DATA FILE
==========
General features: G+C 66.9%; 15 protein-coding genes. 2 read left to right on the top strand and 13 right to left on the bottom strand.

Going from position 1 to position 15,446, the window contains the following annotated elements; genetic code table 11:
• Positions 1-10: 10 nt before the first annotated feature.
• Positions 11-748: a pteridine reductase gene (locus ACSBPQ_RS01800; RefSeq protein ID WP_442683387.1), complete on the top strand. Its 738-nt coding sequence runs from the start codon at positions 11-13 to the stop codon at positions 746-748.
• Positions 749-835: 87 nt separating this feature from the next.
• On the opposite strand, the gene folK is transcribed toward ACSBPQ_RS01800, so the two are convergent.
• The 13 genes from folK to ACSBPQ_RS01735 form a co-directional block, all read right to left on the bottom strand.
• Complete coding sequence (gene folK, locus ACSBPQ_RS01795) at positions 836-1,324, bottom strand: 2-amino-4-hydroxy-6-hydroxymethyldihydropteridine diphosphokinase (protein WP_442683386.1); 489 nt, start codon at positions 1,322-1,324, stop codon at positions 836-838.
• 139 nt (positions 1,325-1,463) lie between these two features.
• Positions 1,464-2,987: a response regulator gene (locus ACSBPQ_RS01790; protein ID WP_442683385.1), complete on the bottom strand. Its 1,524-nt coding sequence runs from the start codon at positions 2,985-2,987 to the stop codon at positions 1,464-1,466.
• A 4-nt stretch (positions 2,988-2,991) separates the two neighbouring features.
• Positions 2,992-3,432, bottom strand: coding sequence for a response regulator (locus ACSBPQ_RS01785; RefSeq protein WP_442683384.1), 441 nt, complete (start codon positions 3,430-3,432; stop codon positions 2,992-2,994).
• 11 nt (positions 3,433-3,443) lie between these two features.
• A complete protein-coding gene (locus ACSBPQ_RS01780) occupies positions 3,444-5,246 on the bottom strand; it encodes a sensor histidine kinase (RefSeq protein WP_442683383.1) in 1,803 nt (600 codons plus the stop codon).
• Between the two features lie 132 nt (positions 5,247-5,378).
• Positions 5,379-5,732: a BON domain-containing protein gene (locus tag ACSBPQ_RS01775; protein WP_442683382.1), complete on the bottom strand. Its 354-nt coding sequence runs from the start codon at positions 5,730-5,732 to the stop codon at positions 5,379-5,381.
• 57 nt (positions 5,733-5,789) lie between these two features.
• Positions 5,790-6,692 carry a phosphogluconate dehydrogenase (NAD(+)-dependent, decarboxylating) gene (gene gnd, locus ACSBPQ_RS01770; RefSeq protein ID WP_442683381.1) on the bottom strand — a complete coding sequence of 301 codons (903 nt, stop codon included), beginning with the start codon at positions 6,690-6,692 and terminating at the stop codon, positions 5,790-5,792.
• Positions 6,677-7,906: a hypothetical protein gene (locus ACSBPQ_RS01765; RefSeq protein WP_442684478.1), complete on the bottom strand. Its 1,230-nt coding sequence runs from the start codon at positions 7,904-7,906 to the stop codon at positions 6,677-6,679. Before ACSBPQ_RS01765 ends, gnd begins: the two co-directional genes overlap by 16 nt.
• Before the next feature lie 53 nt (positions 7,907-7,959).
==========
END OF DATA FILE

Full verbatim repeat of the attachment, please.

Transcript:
General features: G+C 66.9%; 15 protein-coding genes. 2 read left to right on the top strand and 13 right to left on the bottom strand.

Going from position 1 to position 15,446, the window contains the following annotated elements; genetic code table 11:
• Positions 1-10: 10 nt before the first annotated feature.
• Positions 11-748: a pteridine reductase gene (locus ACSBPQ_RS01800; RefSeq protein ID WP_442683387.1), complete on the top strand. Its 738-nt coding sequence runs from the start codon at positions 11-13 to the stop codon at positions 746-748.
• Positions 749-835: 87 nt separating this feature from the next.
• On the opposite strand, the gene folK is transcribed toward ACSBPQ_RS01800, so the two are convergent.
• The 13 genes from folK to ACSBPQ_RS01735 form a co-directional block, all read right to left on the bottom strand.
• Complete coding sequence (gene folK, locus ACSBPQ_RS01795) at positions 836-1,324, bottom strand: 2-amino-4-hydroxy-6-hydroxymethyldihydropteridine diphosphokinase (protein WP_442683386.1); 489 nt, start codon at positions 1,322-1,324, stop codon at positions 836-838.
• 139 nt (positions 1,325-1,463) lie between these two features.
• Positions 1,464-2,987: a response regulator gene (locus ACSBPQ_RS01790; protein ID WP_442683385.1), complete on the bottom strand. Its 1,524-nt coding sequence runs from the start codon at positions 2,985-2,987 to the stop codon at positions 1,464-1,466.
• A 4-nt stretch (positions 2,988-2,991) separates the two neighbouring features.
• Positions 2,992-3,432, bottom strand: coding sequence for a response regulator (locus ACSBPQ_RS01785; RefSeq protein WP_442683384.1), 441 nt, complete (start codon positions 3,430-3,432; stop codon positions 2,992-2,994).
• 11 nt (positions 3,433-3,443) lie between these two features.
• A complete protein-coding gene (locus ACSBPQ_RS01780) occupies positions 3,444-5,246 on the bottom strand; it encodes a sensor histidine kinase (RefSeq protein WP_442683383.1) in 1,803 nt (600 codons plus the stop codon).
• Between the two features lie 132 nt (positions 5,247-5,378).
• Positions 5,379-5,732: a BON domain-containing protein gene (locus tag ACSBPQ_RS01775; protein WP_442683382.1), complete on the bottom strand. Its 354-nt coding sequence runs from the start codon at positions 5,730-5,732 to the stop codon at positions 5,379-5,381.
• 57 nt (positions 5,733-5,789) lie between these two features.
• Positions 5,790-6,692 carry a phosphogluconate dehydrogenase (NAD(+)-dependent, decarboxylating) gene (gene gnd, locus ACSBPQ_RS01770; RefSeq protein ID WP_442683381.1) on the bottom strand — a complete coding sequence of 301 codons (903 nt, stop codon included), beginning with the start codon at positions 6,690-6,692 and terminating at the stop codon, positions 5,790-5,792.
• Positions 6,677-7,906: a hypothetical protein gene (locus ACSBPQ_RS01765; RefSeq protein WP_442684478.1), complete on the bottom strand. Its 1,230-nt coding sequence runs from the start codon at positions 7,904-7,906 to the stop codon at positions 6,677-6,679. Before ACSBPQ_RS01765 ends, gnd begins: the two co-directional genes overlap by 16 nt.
• Before the next feature lie 53 nt (positions 7,907-7,959).